Bexhill mum’s warning after daughter catches scarlet fever


A Bexhill mum has issued a warning to parents to be vigilant after her daughter was struck down with scarlet fever.

Tracey Folwell initially thought seven-year-old Annabelle had caught a cold when she kept her off school with a temperature on March 10.

Tracey gave her ibuprofen and, feeling better, Annabelle went back to school the following day.

Tracey said: “About 12.30pm, I had a call from King Offa saying Annabelle had a rash and to make doctor’s appointment.

“When I picked her up I was told she had a temperature of 40, but they gave her lots of fluids, and sat her in a cool room. The receptionist then said she thinks Annabelle has scarlet fever.”

Tracey took Annabelle to the doctor, who confirmed her daughter had contracted scarlet fever.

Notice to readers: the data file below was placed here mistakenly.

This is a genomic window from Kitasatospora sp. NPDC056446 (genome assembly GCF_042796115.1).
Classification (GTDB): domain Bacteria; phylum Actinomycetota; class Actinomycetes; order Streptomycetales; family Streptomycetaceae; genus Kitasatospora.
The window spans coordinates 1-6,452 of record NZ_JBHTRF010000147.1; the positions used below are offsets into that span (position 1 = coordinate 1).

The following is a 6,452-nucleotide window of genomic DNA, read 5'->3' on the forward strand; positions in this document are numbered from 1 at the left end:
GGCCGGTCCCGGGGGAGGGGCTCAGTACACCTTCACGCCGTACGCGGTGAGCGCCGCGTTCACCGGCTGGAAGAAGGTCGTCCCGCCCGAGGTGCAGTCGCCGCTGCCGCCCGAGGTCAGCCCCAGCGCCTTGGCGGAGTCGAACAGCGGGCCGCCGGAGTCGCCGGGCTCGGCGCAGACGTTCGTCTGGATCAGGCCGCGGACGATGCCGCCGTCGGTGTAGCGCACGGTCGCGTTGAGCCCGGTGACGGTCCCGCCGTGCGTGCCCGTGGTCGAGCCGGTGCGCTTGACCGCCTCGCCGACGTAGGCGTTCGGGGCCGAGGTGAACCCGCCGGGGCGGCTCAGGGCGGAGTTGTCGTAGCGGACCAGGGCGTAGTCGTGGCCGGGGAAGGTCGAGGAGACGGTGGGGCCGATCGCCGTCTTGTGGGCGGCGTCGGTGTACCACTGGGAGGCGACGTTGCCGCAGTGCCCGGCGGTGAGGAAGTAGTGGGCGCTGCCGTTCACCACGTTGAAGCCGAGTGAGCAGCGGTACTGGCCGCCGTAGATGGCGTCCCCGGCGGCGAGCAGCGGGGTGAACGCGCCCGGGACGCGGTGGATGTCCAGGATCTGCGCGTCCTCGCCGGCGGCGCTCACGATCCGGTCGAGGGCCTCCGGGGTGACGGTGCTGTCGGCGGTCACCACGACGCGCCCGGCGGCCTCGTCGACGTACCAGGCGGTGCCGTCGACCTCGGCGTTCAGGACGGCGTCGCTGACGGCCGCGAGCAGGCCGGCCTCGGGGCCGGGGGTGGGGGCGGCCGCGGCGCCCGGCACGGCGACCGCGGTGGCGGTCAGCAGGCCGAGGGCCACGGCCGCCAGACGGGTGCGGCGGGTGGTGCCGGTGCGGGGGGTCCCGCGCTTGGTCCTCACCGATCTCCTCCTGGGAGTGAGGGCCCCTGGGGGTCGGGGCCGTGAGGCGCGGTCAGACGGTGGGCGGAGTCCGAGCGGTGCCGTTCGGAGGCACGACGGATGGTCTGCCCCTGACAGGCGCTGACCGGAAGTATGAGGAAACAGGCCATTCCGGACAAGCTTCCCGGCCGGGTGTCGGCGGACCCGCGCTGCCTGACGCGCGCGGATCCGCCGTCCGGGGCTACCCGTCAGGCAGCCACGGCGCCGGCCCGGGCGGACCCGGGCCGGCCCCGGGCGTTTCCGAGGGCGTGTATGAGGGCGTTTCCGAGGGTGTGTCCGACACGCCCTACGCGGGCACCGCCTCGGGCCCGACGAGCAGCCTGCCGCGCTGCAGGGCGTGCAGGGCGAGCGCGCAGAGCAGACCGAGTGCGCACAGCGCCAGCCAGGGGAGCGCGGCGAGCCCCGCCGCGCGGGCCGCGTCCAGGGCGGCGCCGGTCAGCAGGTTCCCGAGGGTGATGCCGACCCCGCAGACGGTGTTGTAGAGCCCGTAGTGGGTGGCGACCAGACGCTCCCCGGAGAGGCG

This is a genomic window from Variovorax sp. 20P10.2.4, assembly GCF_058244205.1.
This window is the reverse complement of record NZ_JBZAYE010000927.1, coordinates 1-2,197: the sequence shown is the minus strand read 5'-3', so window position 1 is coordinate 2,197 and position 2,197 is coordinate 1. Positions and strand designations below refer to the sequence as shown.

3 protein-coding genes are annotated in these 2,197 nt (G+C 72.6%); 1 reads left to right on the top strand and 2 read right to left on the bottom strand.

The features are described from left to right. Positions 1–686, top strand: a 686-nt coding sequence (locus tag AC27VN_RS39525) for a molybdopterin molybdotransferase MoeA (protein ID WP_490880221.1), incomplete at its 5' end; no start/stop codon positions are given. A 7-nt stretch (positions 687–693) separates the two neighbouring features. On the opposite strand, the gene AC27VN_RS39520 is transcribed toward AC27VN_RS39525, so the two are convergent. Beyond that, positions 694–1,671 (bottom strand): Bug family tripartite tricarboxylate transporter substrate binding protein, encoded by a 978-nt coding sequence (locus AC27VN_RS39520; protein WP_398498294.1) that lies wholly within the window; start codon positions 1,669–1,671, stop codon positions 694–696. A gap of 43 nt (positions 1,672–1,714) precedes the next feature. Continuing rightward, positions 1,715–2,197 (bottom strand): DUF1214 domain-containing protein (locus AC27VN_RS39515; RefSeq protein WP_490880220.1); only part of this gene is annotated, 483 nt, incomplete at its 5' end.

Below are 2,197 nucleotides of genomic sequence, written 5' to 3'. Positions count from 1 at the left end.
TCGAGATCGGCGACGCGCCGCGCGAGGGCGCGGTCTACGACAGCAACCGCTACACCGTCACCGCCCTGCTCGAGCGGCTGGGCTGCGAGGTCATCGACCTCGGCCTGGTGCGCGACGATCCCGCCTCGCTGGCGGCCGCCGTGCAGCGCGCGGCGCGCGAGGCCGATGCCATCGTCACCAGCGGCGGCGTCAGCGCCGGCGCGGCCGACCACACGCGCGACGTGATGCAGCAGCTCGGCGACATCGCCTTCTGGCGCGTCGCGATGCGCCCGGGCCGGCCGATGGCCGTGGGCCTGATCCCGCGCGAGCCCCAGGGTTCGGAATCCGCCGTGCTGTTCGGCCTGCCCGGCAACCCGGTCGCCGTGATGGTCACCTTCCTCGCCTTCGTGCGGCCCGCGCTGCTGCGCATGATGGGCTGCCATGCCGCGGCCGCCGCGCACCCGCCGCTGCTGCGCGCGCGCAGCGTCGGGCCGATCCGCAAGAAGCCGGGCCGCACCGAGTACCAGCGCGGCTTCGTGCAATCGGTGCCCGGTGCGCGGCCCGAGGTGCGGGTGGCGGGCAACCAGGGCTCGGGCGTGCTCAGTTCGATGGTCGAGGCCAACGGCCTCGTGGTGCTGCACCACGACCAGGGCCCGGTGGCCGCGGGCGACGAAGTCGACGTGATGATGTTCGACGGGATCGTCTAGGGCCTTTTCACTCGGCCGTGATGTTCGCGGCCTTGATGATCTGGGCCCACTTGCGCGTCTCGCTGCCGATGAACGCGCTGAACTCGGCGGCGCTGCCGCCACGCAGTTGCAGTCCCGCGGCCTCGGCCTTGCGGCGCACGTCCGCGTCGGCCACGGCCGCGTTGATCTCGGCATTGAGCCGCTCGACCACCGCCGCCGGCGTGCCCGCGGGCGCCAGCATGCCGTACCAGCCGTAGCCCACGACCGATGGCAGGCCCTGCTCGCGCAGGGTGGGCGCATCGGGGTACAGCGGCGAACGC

In a bid to alert other parents to the highly-contagious condition, Tracey spoke out on social media, urging parents to look out for symptoms over the weekend.

Tracey said she would have handled the situation differently, had she recognised the symptoms.

She said: “Annabelle was scratching her head in the morning, so I checked for nits. This could have been the rash starting.

“Also the temperature she had could have been a sign, but as it went down with medicine, that seemed OK. Also when we got to school, her cheeks were flushed, but then this happens going to school in general when it’s cold.”

Tracey kept Annabelle off school all last week, as her temperature continued to fluctuate and her appetite had been affected.

Tracey said: “When I saw the doctor again, they said it will take time to recover as it’s still a serious illness. “

She added: “I feel that people must be aware that their child is still contagious until 24 hours after taking the antibiotics.

“This may not affect the older generation of Bexhill, but knowing from myself, and other parents, you may get a sore throat that is very much like tonsillitis. I hope in speaking out it helped other parents’ awareness.”

King Offa School has been deep-cleaned in a bid to stop the infection spreading.

Find out more about scarlet fever at

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